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Northwest Forest plan aided carbon sequestration

Retention of old growth forest stems greenhouse gas emissions

Passage of the Northwest Forest Plan in 1993 was designed to conserve old-growth forests and species that inhabit them, such as the northern spotted owl.

But the federal plan, which wound up reducting timber harvest by 82 percent on public lands, also had another powerful, though unintended, environmental benefit - increasing carbon sequestration.

According to a new study by Oregon State University researchers and the Pacific Northwest Research Station, stemming the cut of old-growth forest reduced carbon emissions, helping to counter the greenhouse effect.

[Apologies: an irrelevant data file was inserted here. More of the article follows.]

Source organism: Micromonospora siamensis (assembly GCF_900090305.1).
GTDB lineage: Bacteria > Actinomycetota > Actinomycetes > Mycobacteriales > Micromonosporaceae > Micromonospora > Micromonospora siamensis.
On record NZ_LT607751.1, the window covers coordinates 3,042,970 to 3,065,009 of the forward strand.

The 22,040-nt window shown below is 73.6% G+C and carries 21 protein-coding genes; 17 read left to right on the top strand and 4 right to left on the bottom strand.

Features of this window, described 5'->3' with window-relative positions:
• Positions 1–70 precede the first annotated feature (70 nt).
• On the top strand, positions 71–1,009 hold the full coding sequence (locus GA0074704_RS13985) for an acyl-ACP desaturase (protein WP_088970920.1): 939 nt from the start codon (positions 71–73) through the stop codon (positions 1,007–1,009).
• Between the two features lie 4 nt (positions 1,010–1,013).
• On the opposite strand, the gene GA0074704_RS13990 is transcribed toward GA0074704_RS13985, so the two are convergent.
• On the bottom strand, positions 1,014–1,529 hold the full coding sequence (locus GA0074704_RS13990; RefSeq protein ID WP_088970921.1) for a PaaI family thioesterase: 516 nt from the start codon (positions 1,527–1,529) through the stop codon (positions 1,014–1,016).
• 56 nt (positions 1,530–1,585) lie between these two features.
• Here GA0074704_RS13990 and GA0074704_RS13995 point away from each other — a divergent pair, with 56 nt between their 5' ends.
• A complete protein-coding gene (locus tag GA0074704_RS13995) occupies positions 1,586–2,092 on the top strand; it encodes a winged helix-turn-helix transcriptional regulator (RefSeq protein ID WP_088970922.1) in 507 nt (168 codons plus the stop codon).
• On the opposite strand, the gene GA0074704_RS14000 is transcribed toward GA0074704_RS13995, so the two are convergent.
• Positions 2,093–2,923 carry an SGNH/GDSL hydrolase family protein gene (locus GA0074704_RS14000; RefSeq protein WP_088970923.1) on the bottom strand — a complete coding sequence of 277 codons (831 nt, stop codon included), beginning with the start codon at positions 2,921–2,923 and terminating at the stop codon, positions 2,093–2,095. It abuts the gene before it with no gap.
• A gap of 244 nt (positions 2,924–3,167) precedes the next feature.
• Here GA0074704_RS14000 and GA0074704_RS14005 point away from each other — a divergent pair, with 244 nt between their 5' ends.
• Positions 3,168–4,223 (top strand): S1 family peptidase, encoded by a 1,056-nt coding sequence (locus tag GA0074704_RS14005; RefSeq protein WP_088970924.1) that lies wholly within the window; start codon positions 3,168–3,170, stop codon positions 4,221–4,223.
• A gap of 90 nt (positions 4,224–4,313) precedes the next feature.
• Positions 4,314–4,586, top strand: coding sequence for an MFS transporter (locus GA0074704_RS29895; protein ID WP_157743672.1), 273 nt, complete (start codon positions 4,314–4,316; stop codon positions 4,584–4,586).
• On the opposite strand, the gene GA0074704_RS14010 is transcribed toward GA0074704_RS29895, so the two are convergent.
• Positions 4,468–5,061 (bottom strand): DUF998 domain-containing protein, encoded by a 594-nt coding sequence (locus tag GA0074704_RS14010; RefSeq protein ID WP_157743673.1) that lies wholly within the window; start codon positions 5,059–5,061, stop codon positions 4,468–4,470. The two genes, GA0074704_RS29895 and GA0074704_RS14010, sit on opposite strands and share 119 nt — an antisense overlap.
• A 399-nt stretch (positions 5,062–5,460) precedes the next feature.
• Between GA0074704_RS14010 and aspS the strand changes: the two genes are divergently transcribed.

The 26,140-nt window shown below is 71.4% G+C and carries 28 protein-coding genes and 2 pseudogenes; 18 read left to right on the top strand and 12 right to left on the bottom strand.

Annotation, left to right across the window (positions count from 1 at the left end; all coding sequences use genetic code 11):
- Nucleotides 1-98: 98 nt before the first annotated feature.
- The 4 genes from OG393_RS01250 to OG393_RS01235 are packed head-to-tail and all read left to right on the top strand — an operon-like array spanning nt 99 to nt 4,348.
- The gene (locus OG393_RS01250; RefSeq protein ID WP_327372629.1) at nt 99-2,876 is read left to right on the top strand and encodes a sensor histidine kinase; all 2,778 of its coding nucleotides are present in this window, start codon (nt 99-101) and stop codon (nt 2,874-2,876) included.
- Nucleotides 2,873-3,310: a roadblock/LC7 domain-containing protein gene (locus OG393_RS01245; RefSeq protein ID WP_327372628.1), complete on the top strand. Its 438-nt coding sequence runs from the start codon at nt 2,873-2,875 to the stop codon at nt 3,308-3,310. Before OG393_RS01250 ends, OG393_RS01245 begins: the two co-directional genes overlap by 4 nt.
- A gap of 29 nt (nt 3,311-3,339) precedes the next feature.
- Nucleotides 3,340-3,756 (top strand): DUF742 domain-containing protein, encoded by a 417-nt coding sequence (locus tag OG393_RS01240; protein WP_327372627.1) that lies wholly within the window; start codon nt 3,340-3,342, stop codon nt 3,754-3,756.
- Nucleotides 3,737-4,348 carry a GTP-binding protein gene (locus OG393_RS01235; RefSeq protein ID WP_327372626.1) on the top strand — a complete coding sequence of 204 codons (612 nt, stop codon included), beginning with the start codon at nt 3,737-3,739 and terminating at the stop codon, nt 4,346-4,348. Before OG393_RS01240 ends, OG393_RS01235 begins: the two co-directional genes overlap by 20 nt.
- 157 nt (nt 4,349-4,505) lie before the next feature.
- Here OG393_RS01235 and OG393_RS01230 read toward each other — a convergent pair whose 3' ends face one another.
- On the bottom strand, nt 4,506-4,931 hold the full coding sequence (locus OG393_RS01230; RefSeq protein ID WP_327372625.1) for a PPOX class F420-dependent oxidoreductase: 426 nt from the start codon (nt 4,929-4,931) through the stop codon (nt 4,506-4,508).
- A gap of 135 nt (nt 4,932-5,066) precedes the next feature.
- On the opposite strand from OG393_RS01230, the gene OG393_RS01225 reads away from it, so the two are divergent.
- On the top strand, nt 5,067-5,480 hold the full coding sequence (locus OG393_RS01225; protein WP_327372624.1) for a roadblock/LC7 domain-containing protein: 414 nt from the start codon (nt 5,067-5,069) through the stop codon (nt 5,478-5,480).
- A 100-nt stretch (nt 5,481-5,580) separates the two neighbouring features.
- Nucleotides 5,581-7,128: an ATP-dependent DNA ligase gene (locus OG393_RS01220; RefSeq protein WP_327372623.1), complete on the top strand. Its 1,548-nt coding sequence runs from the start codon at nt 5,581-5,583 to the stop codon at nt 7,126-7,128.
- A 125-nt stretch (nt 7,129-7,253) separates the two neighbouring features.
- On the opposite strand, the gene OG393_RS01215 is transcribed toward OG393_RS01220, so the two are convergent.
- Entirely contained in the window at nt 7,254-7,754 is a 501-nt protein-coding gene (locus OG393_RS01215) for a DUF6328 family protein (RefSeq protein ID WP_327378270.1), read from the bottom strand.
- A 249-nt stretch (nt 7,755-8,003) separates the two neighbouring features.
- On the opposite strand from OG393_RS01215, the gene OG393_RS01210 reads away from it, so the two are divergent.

"Forests provide many services, such as habitat protection, recreation, water purification and wood production,' says David Turner, OSU professor in the Department of Forest Ecosystems and Society. 'Carbon sequestration has now been added to that list.''

Prior estimates suggested a significant loss of carbon from Pacific Northwest forests from 1953 to 1987, because of the high rate of old-growth timber harvest. But since those harvests peaked in the mid-to-late-1980s, that trend has reversed, scientists say. In effect, more carbon is being stored in trees now.

Conversely, private forest lands have become close to carbon neutral since the passage of the 1993 federal plan, as that resulted in more timber harvest on private lands.

The study was just published online in Forest Ecology and Management. It can be read at http://ir.library.oregonstate.edu/xmlui/handle/1957/22032.